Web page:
FREDERICKTOWN — The Fredericktown Local Schools board of education meeting Monday night had a packed meeting room, as students from the Mount Vernon Nazarene University education program attended the meeting to gain an understanding of local education at work.

Treasurer Heather Darnold presented her updated five-year forecast to the board, and paid particular attention to the revenue versus expenditures aspect of the forecast. She explained that through the year 2022 revenues — the amount of money the district takes in, will continue to exceed expenditures — the amount of money the district spends. By 2023, however, expenditures are projected to exceed revenue by $58,079.

“The driving factor behind that, when you look line by line, is employee benefits,” Darnold said.

The benefits refer to insurance, Darnold explained, with the district going into the next year at $3,500 over the federal limit for single premiums, and with the family premium going over the federal limit next year as well. The penalty for that, she said, is 40 cents, per dollar, per employee, which is also known as the Cadillac tax. This tax is billed into the forecast in 2020, Darnold said, and billed all the way through.

Darnold also pointed out the district’s cash reserves, which ended fiscal year 2018 at $7,264,298 and are projected to be $8,604,924 by the end of fiscal year 2023.

“Even with going into the deficit spending, you can see that the district still maintains a healthy cash balance,” Darnold said.
Main sources of revenue for the district include property tax, and Darnold pointed out that the district is fortunate enough that over the last 15 years 99 percent of residents in the FLS district have paid their property taxes. However, she did point out that a decrease is built into the forecast as current agricultural use value (CAUV) is projected to go down. Enrollment is another driving force of revenue for the district, Darnold said. The district is currently up eight students overall.

“Overall, we’re still in a good position,” Darnold said.

“I do not like presenting the brackets for fiscal year 2023, but we’ll cross that bridge when we get there. And that could change as well, if any changes are made within our benefits package.”

She additionally reported finances for the month of August, which saw an increase in spending on salaries, pushing expenditures to exceed revenue for the month, particularly for coaches. Darnold explained that an additional $15,000 went to the fall athletic staff for the first quarter. Additional expenses included electricity, with more energy and money used to cool the buildings due to the hot temperatures well into October, and food supplies.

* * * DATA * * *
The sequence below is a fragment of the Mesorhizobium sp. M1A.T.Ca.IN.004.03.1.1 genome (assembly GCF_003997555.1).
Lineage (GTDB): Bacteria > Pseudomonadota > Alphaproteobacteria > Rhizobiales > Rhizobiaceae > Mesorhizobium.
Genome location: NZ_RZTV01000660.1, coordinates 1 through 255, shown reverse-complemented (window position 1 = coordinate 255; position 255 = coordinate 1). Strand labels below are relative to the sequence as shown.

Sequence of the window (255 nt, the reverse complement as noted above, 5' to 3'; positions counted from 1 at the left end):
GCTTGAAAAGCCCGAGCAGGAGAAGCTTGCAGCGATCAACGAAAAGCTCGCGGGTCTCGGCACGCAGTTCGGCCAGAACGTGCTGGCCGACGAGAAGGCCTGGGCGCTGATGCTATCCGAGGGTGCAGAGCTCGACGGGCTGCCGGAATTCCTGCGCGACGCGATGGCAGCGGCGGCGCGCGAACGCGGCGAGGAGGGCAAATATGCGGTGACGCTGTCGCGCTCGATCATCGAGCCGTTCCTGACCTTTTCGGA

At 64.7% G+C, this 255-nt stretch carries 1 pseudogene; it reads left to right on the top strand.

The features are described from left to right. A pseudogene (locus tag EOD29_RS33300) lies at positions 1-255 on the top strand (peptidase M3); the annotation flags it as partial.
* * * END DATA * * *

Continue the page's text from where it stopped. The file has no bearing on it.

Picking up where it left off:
The district did receive a state Ohio School Safety grant worth a total of $6,842 for their school resource officer, Ronny Flynn, for safety and training measures. Darnold reported that Flynn has already signed up for three additional training events.

Superintendent Matthew Chrispin reported updates to the board from the Buckeye Association of School Administrators, or the Ohio Superintendent Association, which met Tuesday, and the committee discussed report card grades. The prepared for success component was particularly debated, with discussions focusing on expanding that component to include more aspects of students success like military enlistment and workforce commitments, according to Chrispin.

Graduation pathways still have no updates, Chrispin said. The state legislators should be receiving updated class of 2019 data, which essentially includes the number of students that will not graduate without the class of 2018 alternative pathways in place, Chrispin said.

“Will that light a fire under them to extend the pathways?” Chrispin asked. “We’re hoping. Everyone seems to think that’s the common sense thing to do, so we’ll see.”

The meeting also discussed possible changes to Ohio House Bill 410 on attendance mandates, which would push the districts to do more than juvenile court referrals. Chrispin reported that he feels they are realizing this was an “unfunded mandate,” that has put too much of a burden on schools.

Chrispin also reported that the parking lot in front of the administration building will be striped soon and the company that installed the track will be walking the track this week to identify and complete repairs.

Board member Patty Miller also discussed the graduation pathways during her legislative update. The State Board of Education and the Ohio Department of Education are looking at overhauling the graduation point system, she said, which would shift from test proficiency to achievement in five specified content areas, based on test performance, course completion or a final project.

Miller explained this could allow for some flexibility in the way that students can demonstrate their learning. A vote should come from the full state board in October or November, Miller said, which could prompt the legislators to consider enacting the recommendations.

“As we all know there is an election coming in November,” Miller said. “So if you care about these requirements and not penalizing teachers and kids for a bar that they’re not ready to meet yet, we need to get proactive in contacting our folks — Andrew Brenner is one of the ones you can contact. Rick Carfagna is another. I would strongly urge you to lend your voice, shoot them an email, they’re very accessible. I would really like them to step back and consider, not necessarily lowering the bar, but not eliminating pathways. So that we set kids up for failure, because I think the school districts are doing all they can to put things in place, but it has to be realistic. And right now I’m not sure that it is for all kids.”


Allison Glass: 740-397-5333 or and on Twitter, @




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